The Dow Jones Industrial Average has surged 14% since its Aug. 25 low. The S&P 500 now trades at 23 times its companies’ net profits for the past 12 months, far above the 15.5 historical average and above the level of 20 hit in September, according to Birinyi Associates.
David Kostin, chief U.S. stock strategist at Goldman Sachs Group Inc., forecasts that the S&P 500 will average a total annual return of 5% for the next 10 years, including 2% from dividends and 3% from price gains.
He forecasts that the S&P will fall about 4% between now and year-end, not including dividends, leaving the index down about 2.9% for 2015. He projects a 5% index gain in 2016, with dividends adding 2% more.
His reasoning: Higher interest rates will hold back stock gains by making money less easily available. With stock prices well above average by most measures, the ratio of prices to earnings should decline as rates rise, meaning stocks will likely rise more slowly than profits.
“That combination leads to a slowly rising stock market,” Mr. Kostin said.
John Bogle, the retired founder of investment giant Vanguard Group, recently used similar reasoning to forecast a 4% S&P 500 average annual return over the next 10 years. He told Morningstar Inc. the return would be further reduced by inflation, fees and expenses.
That would mark a sharp break from the past six years. The Dow Jones Industrial Average has risen 174% from its 2009 low and the S&P 500 is up 210%. Both are within 2.5% of a record, nearing levels where they topped out in May, June and July.
On Friday, the Dow rose 46.90 points, or 0.26%, to 17910.33, but the broader S&P fell 0.03%, leaving it down for the past three trading days.
Not everyone is expecting weak stock performance. Stocks often have their biggest gains in the last three months of the year. Some predict a global economic revival next year, fueling more gains. Few expect an outright bear market, or a decline of 20% or more.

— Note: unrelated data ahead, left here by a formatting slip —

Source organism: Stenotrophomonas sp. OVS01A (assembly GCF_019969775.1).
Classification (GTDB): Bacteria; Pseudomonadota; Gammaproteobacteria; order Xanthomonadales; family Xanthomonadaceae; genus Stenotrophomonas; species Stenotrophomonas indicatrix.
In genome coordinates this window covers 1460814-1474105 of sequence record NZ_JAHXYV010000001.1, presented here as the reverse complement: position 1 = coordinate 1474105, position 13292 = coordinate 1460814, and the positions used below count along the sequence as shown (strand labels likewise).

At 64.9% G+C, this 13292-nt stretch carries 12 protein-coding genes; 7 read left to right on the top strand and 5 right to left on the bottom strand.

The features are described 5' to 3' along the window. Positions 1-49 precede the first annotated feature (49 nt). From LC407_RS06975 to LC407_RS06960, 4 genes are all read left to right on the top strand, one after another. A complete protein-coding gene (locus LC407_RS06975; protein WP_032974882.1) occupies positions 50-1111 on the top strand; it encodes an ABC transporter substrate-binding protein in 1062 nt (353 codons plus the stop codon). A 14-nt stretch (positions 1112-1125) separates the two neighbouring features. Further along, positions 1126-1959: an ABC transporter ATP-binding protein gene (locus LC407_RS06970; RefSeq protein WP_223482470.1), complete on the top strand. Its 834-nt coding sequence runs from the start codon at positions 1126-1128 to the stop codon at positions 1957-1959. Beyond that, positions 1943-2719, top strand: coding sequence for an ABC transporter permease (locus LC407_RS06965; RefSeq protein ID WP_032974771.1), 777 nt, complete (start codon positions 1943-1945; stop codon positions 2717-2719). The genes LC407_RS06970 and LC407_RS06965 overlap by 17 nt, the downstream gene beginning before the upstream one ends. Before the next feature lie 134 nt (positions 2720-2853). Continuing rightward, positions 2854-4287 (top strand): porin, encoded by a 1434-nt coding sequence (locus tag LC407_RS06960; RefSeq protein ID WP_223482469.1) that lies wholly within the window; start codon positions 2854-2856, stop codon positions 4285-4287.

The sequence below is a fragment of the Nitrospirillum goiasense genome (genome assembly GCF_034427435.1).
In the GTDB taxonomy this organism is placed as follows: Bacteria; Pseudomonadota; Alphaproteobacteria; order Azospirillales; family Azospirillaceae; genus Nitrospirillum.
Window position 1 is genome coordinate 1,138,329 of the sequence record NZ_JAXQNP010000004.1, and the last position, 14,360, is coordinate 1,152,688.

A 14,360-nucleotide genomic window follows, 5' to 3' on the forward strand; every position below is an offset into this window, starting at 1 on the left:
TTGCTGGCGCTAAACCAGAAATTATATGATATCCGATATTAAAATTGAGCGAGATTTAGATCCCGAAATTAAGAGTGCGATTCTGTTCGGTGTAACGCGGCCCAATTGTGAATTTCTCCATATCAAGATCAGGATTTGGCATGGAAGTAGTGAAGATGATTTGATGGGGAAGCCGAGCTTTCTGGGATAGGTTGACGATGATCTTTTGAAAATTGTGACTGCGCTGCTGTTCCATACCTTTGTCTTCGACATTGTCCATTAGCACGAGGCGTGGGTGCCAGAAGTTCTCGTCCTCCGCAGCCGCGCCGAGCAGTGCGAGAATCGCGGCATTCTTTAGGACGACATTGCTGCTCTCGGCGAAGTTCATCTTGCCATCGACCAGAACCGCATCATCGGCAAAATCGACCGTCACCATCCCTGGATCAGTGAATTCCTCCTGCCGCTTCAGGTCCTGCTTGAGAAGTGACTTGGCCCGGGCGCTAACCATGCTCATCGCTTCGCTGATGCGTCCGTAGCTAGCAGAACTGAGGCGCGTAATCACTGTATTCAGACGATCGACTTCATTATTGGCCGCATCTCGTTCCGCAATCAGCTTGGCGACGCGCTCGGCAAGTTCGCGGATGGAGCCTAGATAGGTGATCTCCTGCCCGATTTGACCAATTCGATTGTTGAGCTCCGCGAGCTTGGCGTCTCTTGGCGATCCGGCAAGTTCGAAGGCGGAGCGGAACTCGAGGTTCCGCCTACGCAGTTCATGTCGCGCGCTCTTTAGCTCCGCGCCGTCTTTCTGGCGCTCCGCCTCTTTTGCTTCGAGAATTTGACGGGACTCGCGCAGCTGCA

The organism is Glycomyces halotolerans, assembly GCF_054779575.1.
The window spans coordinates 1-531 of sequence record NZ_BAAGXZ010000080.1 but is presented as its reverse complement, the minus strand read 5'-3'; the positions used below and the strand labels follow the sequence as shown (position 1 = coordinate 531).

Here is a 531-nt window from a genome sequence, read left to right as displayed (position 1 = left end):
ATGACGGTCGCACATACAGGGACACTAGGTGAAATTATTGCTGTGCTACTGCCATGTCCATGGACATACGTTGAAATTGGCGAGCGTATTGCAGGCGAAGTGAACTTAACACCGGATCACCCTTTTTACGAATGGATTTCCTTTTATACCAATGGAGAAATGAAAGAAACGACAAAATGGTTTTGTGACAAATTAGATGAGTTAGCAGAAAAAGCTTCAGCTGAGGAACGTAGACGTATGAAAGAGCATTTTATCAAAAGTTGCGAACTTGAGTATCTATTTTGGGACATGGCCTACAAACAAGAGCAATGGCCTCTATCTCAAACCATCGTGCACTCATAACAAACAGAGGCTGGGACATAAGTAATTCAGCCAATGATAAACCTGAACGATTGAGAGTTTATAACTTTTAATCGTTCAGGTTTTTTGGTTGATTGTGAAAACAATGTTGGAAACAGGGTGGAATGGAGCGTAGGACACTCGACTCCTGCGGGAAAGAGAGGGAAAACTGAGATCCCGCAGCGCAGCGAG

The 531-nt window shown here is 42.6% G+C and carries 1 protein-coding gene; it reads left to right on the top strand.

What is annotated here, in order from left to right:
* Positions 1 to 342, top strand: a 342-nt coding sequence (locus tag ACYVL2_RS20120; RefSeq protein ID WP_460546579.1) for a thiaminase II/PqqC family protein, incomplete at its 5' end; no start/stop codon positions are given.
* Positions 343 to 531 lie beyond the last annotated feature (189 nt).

One reason for optimism is that the world’s central banks are committed to keeping interest rates low, helping to support stock prices. Even if the Fed raises rates over the next year, many expect its target overnight rate to remain well below 2% through 2016, very low by historical standards.
Still, the outlook looks less appealing than it was earlier in this six-year bull market.
Following Friday’s strong jobs report, expectations rose that the Fed will raise its target overnight interest rate by 0.25 percentage point in December, the first rate increase since 2006.
Analysts project corporate earnings for S&P 500 companies will fall 0.6% for 2015, according to FactSet. Falling oil prices have hurt energy-company results and the strong dollar has reduced multinationals’ profits.
Corporate revenues are doing even worse. Analysts forecast a revenue decline of 3.3% this year, FactSet reported.
Cost-cutting has helped companies boost profits, but many economists think they are getting to the limit of their cost-cutting ability. If so, future profits depend on sales growth, which has been weak.
Analysts are forecasting an 8.3% profit rebound in 2016. But such early forecasts typically get reduced over time, and uncertainty about oil prices, the dollar and earnings leaves many money managers worried, especially with the Fed poised to raise interest rates.
“Stocks might struggle in the first half of the next year,” said David Joy, chief market strategist at Ameriprise Financial Inc., which oversees $766 billion.